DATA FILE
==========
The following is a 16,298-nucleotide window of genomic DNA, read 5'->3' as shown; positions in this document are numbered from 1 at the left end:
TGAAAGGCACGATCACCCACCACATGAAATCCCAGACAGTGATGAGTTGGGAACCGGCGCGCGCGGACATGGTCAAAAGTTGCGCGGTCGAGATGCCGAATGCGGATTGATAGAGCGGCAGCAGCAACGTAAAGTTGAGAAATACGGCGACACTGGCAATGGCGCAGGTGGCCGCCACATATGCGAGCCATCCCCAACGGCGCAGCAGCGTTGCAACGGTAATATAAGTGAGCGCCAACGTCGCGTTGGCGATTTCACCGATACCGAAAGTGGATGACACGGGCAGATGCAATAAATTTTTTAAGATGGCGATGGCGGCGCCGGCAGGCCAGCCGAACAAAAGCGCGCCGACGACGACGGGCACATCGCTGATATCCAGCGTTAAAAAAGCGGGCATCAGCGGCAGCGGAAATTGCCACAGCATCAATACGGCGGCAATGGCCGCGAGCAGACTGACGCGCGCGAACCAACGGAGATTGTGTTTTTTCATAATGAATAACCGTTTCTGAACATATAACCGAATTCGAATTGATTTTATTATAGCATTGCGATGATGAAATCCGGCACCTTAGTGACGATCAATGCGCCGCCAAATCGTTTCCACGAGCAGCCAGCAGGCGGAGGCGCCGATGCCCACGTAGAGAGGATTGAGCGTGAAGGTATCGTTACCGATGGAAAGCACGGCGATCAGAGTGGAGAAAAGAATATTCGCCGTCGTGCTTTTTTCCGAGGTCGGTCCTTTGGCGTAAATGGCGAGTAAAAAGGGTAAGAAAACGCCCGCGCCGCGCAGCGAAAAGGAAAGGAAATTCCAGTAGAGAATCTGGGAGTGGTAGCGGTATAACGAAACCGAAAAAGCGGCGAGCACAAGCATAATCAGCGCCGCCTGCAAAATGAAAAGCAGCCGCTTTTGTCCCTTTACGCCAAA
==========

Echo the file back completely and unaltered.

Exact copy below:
The following is a 16,298-nucleotide window of genomic DNA, read 5'->3' as shown; positions in this document are numbered from 1 at the left end:
TGAAAGGCACGATCACCCACCACATGAAATCCCAGACAGTGATGAGTTGGGAACCGGCGCGCGCGGACATGGTCAAAAGTTGCGCGGTCGAGATGCCGAATGCGGATTGATAGAGCGGCAGCAGCAACGTAAAGTTGAGAAATACGGCGACACTGGCAATGGCGCAGGTGGCCGCCACATATGCGAGCCATCCCCAACGGCGCAGCAGCGTTGCAACGGTAATATAAGTGAGCGCCAACGTCGCGTTGGCGATTTCACCGATACCGAAAGTGGATGACACGGGCAGATGCAATAAATTTTTTAAGATGGCGATGGCGGCGCCGGCAGGCCAGCCGAACAAAAGCGCGCCGACGACGACGGGCACATCGCTGATATCCAGCGTTAAAAAAGCGGGCATCAGCGGCAGCGGAAATTGCCACAGCATCAATACGGCGGCAATGGCCGCGAGCAGACTGACGCGCGCGAACCAACGGAGATTGTGTTTTTTCATAATGAATAACCGTTTCTGAACATATAACCGAATTCGAATTGATTTTATTATAGCATTGCGATGATGAAATCCGGCACCTTAGTGACGATCAATGCGCCGCCAAATCGTTTCCACGAGCAGCCAGCAGGCGGAGGCGCCGATGCCCACGTAGAGAGGATTGAGCGTGAAGGTATCGTTACCGATGGAAAGCACGGCGATCAGAGTGGAGAAAAGAATATTCGCCGTCGTGCTTTTTTCCGAGGTCGGTCCTTTGGCGTAAATGGCGAGTAAAAAGGGTAAGAAAACGCCCGCGCCGCGCAGCGAAAAGGAAAGGAAATTCCAGTAGAGAATCTGGGAGTGGTAGCGGTATAACGAAACCGAAAAAGCGGCGAGCACAAGCATAATCAGCGCCGCCTGCAAAATGAAAAGCAGCCGCTTTTGTCCCTTTACGCCAAA